Lobbyists line up to new Libyan government
Aside from involving itself in the politics of the country during the current revolution, American PR companies have begun a bidding war to offer their services to a nation with a new government and new faces.
Corporations, companies and politicians in America aligned themselves to Colonel Gaddafi only up until late. As the revolt escalated, however, ties were cut and contracts broken. Now with the Transitional National Council being considered the governing body of Libya by parts of the world, the US included, American entities want to invest in an all-new Libya.
Washington-based lobbyists Patton Boggs have already inked a deal with Libya in the days since the coup heated up, and are charging the new government upwards of $50,000 a month for consulting fees. In a new report by the National Journal, it’s revealed that strategists at The Harbour Group have also lined up to hop on the Libyan bandwagon, and while they are offering their services for free right now, they could be setting the groundwork for a long-lasting, big-money contract.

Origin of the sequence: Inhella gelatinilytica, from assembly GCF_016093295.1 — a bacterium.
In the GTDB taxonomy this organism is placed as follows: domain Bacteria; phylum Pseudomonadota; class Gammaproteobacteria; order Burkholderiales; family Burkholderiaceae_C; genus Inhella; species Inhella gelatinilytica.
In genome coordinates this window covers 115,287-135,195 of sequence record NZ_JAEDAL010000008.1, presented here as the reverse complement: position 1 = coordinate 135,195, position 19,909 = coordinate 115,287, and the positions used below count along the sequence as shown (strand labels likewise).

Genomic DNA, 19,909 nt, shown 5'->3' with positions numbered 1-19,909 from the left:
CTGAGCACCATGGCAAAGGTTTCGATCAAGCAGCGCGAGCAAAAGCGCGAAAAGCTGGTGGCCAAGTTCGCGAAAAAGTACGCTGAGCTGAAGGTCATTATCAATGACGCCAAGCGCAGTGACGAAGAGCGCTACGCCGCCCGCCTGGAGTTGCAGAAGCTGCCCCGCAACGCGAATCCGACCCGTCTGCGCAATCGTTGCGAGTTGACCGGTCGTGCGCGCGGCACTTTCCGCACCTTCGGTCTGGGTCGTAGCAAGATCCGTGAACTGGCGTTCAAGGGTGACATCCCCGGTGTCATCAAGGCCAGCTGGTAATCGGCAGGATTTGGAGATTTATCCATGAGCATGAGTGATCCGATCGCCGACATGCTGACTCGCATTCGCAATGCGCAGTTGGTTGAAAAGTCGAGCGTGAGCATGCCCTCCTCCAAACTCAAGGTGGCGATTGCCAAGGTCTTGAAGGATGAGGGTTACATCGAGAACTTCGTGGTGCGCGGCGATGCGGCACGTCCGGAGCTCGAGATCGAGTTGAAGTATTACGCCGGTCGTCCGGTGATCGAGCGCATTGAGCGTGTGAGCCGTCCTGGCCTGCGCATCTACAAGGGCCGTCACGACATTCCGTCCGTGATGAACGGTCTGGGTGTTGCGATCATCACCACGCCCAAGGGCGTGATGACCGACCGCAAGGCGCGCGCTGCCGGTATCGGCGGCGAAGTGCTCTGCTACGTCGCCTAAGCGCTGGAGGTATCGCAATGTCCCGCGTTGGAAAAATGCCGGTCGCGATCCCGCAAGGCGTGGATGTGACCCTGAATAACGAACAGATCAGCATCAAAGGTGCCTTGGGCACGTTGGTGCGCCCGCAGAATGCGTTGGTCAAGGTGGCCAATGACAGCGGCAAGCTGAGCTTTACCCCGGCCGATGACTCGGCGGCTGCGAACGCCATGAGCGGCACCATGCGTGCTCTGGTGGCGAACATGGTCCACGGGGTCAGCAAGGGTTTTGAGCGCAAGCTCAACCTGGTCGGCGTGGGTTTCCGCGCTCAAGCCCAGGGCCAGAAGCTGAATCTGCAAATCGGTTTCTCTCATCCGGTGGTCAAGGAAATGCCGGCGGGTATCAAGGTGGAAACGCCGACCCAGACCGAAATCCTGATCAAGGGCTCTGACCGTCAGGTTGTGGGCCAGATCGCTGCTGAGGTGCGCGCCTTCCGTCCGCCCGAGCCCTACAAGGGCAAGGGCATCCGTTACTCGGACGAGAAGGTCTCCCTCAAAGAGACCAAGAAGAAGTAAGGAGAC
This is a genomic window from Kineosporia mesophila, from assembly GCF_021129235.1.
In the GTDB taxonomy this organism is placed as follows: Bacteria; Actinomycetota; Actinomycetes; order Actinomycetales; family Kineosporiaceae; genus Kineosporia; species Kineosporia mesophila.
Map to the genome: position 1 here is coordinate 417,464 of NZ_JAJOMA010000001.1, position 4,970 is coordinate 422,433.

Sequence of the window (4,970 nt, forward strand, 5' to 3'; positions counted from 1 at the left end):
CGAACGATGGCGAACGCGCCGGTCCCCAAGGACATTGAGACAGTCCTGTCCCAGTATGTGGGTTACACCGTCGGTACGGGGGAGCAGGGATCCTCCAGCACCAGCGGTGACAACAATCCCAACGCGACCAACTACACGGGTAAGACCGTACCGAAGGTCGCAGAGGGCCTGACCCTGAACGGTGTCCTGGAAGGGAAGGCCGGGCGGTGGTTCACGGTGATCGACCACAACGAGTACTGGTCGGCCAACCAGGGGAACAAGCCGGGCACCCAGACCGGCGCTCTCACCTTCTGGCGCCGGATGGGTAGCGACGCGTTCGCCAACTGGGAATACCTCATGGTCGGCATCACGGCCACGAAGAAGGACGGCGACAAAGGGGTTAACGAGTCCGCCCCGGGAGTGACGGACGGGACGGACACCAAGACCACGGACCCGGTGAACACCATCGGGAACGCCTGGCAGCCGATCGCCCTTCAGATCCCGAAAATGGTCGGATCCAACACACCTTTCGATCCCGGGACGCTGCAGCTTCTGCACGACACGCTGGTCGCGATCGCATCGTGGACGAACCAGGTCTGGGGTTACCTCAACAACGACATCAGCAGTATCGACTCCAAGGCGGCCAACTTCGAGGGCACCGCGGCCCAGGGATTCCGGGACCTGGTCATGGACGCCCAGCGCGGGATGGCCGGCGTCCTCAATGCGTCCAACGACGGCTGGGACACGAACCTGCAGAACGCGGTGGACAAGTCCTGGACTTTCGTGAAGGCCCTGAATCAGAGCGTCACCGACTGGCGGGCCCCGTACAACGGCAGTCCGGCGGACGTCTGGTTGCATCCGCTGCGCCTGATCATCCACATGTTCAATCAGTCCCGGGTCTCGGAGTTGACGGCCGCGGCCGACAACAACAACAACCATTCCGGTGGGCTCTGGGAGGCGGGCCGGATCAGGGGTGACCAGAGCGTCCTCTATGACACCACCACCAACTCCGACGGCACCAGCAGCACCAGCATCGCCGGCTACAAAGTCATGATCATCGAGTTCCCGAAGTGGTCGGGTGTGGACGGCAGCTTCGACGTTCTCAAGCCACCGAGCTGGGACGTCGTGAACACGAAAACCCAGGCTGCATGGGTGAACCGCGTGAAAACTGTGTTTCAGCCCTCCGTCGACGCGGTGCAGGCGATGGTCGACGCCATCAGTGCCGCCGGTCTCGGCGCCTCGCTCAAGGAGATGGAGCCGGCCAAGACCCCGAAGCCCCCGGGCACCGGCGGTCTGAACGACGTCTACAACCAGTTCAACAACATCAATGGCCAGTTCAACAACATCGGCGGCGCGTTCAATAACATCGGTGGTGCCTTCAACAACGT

“There is a great deal of money to be made in nation building,” Malou Innocent of the Cato Institute told RT. She noted, however, that Americans are already putting themselves at risk of overstaying their welcome overseas. “There’s this feeling that, yes, thank you so much NATO for helping us get liberated, but now Yankee, go home,” added Innocent. By investing so much into a newborn nation, she says the example could easily be stated as a pretext for western imperialism.
At the same time, she notes that America is also exercising its tendency to be a country of hypocrites. Americans once supported Colonel Gaddafi and celebrated him as a leader and ally. In recent times, however, Americans have taken great measures to sever ties with the former leader. By backing one leader only to turn their back and go against them is simply a reoccurring pattern with American politics, said Innocent.
A report by the Boston Globe reveals that one consulting firm founded by Harvard professors was raking in a quarter of a million dollars a month for generation good press and “international appreciation of Libya” up until only a few years ago. Now companies are cutting those ties and trying to start all over again.
Is it an attempt to spread western ideals and bring democracy to Libya, or is America just looking to get that much richer? Regardless of which way you look at it, it’s a dangerous trend that unfortunately isn’t exactly new.